Integrated Pest Management

Integrated Pest Management

  • By Cathy Caldwell
  • /
  • May 2020-Vol 6 No. 5
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  • 2 Comments

When I first heard the term “Integrated Pest Management,” the word management grabbed my attention.  Was it really possible to manage pests?  In my garden, it seems that the pests are managing me.  But seriously, pests are no laughing matter.  Frankly, the sight of holes swallowing up the leaves of a beloved plant are more likely to bring on a bout of sobbing.  And then, you find yourself wishing that there was something you could just spray on the plant that would solve the whole problem — without hurting your plant or the environment.  Sorry to say, there’s rarely an easy and safe solution like that.  But by increasing our knowledge base of insects, we gardeners can develop confidence in our ability to solve a pest problem in an effective way that does the least possible harm.  That’s the basic idea of Integrated Pest Management.

By now, most of us are well aware of the harm that conventional pesticides can cause, from contamination of water supplies to the devastation of pollinators, to name just a few.  These concerns led to the principles of Integrated Pest Management (IPM), which “integrates” various tactics — i.e., by combining preventive measures with biological and mechanical controls to reduce the need for chemical pesticides — and making that insecticidal spray a last resort.  As the Cooperative Extension Service recently put it:

“the goal of IPM is often not to eliminate the pest population, but to “reduce” it to levels that are considered acceptable (or “below threshold levels”). Using an integrated pest management program helps promote a more balanced ecosystem.

— “An Introduction to Integrated Pest Management,” Va.Coop.Ext. Pub. ENTO-365.pdf (2020).

It’s worth noting that the principles of Integrated Pest Management (IPM) have been adapted for use with other problems, including plant diseases and weeds.

But what exactly is IPM?  Here’s one of the best descriptions I’ve come across:

IPM does not mean simply switching from chemical pesticides to organic pesticides. Nor does it mean eliminating the use of all chemical pesticides completely. IPM can and may include the use of some chemical pesticides. According to the National Coalition on IPM, 1994, “IPM is a strategy that uses various combinations of pest control methods, biological, cultural, and chemical in a compatible manner to achieve satisfactory control and ensure favorable economic and environmental consequences.” IPM is not one single action, it is a process, a series of steps that must be carefully thought out ahead of time. Each step depends upon the given situation, the given pest and your given ability, both physically and financially, to accomplish all of the steps.

“The Bug Guy” of the University of Maryland explains IPM.

— Clemson Coop.Ext. Fact Sheet, IPM, Clemson.edu

If you’d like to watch a video covering the basics about IPM,  just follow this link:  IPM Basics with the “Bug Guy” of Maryland Coop. Extension.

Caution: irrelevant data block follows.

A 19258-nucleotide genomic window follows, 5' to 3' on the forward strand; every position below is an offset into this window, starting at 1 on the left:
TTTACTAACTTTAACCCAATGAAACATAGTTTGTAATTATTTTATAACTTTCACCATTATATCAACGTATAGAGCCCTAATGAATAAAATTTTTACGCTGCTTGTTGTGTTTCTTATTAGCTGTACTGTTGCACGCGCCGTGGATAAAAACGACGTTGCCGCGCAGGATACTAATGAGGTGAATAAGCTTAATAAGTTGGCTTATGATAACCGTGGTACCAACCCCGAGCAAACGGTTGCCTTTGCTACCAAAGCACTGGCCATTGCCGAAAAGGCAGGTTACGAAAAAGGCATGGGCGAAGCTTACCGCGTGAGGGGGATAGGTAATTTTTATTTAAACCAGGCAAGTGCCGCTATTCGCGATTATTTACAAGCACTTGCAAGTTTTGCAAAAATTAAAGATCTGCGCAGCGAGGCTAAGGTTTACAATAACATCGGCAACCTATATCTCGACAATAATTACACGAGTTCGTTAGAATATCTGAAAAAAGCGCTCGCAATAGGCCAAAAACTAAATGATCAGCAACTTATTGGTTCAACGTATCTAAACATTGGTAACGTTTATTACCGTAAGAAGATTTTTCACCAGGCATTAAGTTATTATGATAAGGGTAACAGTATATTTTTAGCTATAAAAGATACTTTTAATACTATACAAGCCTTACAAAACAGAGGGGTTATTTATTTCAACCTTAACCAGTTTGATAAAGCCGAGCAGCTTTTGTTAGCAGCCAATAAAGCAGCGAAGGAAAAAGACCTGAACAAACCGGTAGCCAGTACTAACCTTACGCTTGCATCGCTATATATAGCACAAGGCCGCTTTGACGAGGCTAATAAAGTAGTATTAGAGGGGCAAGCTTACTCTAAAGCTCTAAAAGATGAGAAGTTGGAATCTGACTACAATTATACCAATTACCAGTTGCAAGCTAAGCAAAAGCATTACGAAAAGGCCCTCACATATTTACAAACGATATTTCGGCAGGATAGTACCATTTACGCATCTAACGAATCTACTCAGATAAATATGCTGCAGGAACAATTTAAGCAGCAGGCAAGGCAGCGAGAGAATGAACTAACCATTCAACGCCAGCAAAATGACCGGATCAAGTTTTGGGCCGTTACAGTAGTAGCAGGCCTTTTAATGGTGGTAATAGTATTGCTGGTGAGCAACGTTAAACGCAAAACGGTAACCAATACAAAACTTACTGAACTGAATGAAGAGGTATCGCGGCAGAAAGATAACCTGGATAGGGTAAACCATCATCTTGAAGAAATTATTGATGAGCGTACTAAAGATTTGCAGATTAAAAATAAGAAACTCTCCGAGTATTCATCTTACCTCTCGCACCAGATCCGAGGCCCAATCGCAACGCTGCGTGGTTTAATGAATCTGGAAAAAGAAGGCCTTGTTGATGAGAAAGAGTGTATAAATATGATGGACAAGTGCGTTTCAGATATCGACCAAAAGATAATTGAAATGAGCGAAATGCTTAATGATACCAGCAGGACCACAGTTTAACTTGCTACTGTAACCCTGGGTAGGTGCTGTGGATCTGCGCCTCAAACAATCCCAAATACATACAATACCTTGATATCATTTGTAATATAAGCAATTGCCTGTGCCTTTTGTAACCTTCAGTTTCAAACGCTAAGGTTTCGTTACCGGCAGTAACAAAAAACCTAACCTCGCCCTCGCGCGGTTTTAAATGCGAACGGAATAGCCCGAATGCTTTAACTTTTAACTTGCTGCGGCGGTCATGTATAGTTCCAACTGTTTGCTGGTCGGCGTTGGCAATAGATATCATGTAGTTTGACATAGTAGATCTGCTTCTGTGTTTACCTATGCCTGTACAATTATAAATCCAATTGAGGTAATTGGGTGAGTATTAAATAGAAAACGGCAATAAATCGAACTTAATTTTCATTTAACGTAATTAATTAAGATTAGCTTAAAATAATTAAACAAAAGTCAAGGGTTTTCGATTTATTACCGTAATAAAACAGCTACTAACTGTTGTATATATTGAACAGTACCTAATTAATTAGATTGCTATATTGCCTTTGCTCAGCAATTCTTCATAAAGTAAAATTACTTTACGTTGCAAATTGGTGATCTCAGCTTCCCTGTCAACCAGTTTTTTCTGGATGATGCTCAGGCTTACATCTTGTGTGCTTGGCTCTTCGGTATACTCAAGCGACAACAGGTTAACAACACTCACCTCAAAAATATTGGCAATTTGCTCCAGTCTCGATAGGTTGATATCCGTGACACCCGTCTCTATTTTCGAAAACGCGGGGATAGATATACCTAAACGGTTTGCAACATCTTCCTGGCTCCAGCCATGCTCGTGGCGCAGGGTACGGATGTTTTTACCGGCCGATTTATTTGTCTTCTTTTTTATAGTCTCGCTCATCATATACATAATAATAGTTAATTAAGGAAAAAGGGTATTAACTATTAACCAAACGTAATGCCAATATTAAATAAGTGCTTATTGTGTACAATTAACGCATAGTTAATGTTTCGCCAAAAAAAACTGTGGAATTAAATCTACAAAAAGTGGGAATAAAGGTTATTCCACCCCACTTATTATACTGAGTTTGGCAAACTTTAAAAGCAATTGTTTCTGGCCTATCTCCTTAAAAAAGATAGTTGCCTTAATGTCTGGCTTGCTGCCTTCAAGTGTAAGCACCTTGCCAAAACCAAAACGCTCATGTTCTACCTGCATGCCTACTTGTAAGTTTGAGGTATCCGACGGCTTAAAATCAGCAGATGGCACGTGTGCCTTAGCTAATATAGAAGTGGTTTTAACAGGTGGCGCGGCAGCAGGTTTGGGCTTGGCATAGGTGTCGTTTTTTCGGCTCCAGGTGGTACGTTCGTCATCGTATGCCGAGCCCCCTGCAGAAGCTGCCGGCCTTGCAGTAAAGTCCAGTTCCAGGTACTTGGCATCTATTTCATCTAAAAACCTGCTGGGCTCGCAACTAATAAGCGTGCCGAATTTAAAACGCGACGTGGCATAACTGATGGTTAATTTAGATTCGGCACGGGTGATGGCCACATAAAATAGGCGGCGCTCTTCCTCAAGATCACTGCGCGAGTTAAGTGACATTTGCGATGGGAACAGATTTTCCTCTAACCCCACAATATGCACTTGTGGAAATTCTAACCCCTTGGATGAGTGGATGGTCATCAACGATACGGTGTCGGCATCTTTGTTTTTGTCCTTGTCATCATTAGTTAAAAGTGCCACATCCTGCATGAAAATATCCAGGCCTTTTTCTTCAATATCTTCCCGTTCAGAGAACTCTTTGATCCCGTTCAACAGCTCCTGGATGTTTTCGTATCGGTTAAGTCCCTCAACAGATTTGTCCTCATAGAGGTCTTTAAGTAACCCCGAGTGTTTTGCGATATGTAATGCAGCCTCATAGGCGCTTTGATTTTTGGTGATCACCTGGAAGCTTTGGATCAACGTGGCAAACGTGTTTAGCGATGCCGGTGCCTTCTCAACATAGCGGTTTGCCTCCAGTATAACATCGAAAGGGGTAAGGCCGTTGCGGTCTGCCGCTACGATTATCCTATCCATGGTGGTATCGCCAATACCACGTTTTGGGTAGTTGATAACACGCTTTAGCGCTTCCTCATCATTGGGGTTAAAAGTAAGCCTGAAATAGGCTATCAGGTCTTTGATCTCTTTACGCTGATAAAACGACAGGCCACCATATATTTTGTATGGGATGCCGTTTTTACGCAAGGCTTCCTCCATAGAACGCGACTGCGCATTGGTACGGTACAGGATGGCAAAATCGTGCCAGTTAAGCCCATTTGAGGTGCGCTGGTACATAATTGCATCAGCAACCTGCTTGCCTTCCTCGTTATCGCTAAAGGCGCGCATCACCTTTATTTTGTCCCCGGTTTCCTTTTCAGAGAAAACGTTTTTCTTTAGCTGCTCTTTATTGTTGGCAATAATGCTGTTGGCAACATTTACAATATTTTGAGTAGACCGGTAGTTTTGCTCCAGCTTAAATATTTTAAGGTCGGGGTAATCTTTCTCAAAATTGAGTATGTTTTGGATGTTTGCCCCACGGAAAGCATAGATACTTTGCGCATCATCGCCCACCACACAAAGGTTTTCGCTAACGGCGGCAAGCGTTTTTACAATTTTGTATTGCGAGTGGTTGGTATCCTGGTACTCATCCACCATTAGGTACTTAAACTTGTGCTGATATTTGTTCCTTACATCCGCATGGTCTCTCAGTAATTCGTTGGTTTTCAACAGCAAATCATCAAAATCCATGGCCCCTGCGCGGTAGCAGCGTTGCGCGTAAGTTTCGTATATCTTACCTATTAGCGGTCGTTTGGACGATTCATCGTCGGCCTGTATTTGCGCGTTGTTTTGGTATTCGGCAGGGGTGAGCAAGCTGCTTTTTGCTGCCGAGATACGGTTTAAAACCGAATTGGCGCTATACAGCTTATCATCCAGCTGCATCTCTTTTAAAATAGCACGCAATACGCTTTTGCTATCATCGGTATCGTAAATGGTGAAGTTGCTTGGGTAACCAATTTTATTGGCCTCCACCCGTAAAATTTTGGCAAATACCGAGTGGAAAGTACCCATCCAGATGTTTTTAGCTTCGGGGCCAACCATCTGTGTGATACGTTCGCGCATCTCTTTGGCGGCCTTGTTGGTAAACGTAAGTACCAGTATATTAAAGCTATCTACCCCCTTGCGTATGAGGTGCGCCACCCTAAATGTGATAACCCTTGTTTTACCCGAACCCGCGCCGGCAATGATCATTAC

Courtesy of the Entomological Society of America

 

What are the steps in the IPM process?  Let’s say you’ve noticed a problem in your garden — perhaps a plant that looks chewed or a whole row of vegetable plants that look troubled.  Most IPM adherents would say that noticing the problem early is a key step in the IPM process, so regular monitoring is a critical element.  Farmers who employ IPM  “scout” their rows regularly for problems, and we home gardeners need to do that, too, so we can formulate a solution before too much damage is done.  Once you’ve spotted the problem, your next step is to identify the pest.

1.  Identify the Pest and Learn More About It

Correctly identifying your pest is a critical first step.   A mistake in identification can lead to ineffective control tactics that waste time and money and may lead to unnecessary risks to the environment or people; even worse, you could end up wiping out a beneficial insect that might have controlled your pest all by itself.   I have to admit that this first step did not appeal to me, since getting up close and personal with bugs is not an activity I would ever choose.   However, I experienced a feeling of victory when I correctly identified the pest that was eating my rhododendron.  And I never even spotted the actual culprit!  In my case, the type of damage visible on the plant was a clear pointer to the particular pest involved.

A little time on the computer reading up on the typical pests that harass your particular plant, studying photos of the damage caused, and learning about the pest’s life cycle will often enable you to make a positive ID.  Be careful in your amateur sleuthing;  when I turned over the leaves of my struggling plant, I came across several tiny insects, and at first I thought I’d found the culprit.  However, when I came across two different types of insects on the same leaves, it occurred to me that one of them could be a beneficial — an insect which likes to eat the pest.

For help in identifying a pest, try the following resources:

  • Use an online photo guide.  There are several extremely helpful online photo-based identification resources that show the insect at various life stages and the type of damage they cause:

For vegetable garden pests:  Purdue Entemology Extension/ Radical Bugs and NC State/Insect & Related Pests of Vegetables